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NASA telescope discovers developing star system

Artist's rendition of the 'blinking' star system. Image Credit: Image credit: NASA/JPL-Caltech

Artist's rendition of the 'blinking' star system. Image Credit: Image credit: NASA/JPL-Caltech

Digital writers

Wednesday, July 31, 2013, 3:03 PM -

NASA's Spitzer Space Telescope has detected a developing star system that is "blinking" every 93 days.

Astronomers believe the system - called YLW 16A - is comprised of three developing stars. Two are surrounded by a disk of dusty material left over from when the stars first formed.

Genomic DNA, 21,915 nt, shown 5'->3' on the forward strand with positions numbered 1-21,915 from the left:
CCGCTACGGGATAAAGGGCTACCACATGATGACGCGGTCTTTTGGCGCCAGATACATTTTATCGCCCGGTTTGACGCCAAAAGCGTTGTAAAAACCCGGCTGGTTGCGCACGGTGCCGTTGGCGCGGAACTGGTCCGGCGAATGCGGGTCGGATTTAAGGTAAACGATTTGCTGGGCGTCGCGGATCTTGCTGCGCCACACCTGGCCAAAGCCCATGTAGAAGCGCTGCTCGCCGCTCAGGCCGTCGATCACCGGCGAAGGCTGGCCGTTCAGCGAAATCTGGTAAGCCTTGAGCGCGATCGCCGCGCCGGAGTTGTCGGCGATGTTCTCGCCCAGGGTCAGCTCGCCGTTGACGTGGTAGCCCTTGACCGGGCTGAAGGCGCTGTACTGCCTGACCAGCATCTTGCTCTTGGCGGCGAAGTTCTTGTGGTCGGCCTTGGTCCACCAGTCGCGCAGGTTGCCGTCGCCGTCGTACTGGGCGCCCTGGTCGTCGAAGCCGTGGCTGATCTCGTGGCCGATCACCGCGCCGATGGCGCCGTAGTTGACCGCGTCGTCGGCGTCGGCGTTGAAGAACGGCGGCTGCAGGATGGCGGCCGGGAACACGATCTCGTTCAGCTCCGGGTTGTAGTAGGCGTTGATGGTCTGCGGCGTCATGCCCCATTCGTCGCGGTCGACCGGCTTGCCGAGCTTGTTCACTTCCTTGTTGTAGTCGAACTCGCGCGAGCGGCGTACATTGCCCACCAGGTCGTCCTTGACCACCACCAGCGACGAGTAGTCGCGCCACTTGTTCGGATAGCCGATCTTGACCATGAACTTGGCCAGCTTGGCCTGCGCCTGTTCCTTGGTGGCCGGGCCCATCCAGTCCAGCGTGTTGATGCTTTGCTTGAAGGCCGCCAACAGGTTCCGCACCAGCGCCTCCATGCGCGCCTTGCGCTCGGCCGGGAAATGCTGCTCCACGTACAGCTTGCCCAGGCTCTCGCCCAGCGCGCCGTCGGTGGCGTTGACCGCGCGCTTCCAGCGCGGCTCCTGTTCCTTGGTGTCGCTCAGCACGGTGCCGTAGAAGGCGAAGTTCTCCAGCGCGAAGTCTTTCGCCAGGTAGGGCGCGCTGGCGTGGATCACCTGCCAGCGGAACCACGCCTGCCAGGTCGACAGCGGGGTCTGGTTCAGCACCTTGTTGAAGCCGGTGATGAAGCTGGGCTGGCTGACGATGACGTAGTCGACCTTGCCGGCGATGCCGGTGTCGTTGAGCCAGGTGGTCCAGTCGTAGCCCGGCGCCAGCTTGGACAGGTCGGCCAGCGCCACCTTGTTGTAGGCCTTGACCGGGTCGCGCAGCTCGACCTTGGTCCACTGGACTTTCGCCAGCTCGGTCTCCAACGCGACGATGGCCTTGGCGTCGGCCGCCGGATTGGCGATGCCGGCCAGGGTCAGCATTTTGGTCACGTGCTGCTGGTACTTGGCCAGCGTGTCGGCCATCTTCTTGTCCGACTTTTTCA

Here's more from NASA: 

"As the two inner stars whirl around each other, they periodically peek out from the disk that girds them like a hula hoop [causing the system to 'blink']. The hoop itself appears to be misaligned from the central star pair, probably due to the disrupting gravitational presence of the third star orbiting at the periphery of the system. The whole system cycles through bright and faint phases, with the central stars playing a sort of cosmic peek-a-boo as the tilted disk twirls around them. It is believed that this disk should go on to spawn planets and the other celestial bodies that make up a solar system."

Unfortunately, we won't be around to study planets that may arise: the formation of a full-blown solar system could take millions, if not billions, of years to form.

Here's an artist's rendition of what a planetary formation looks like, courtesy of NASA.

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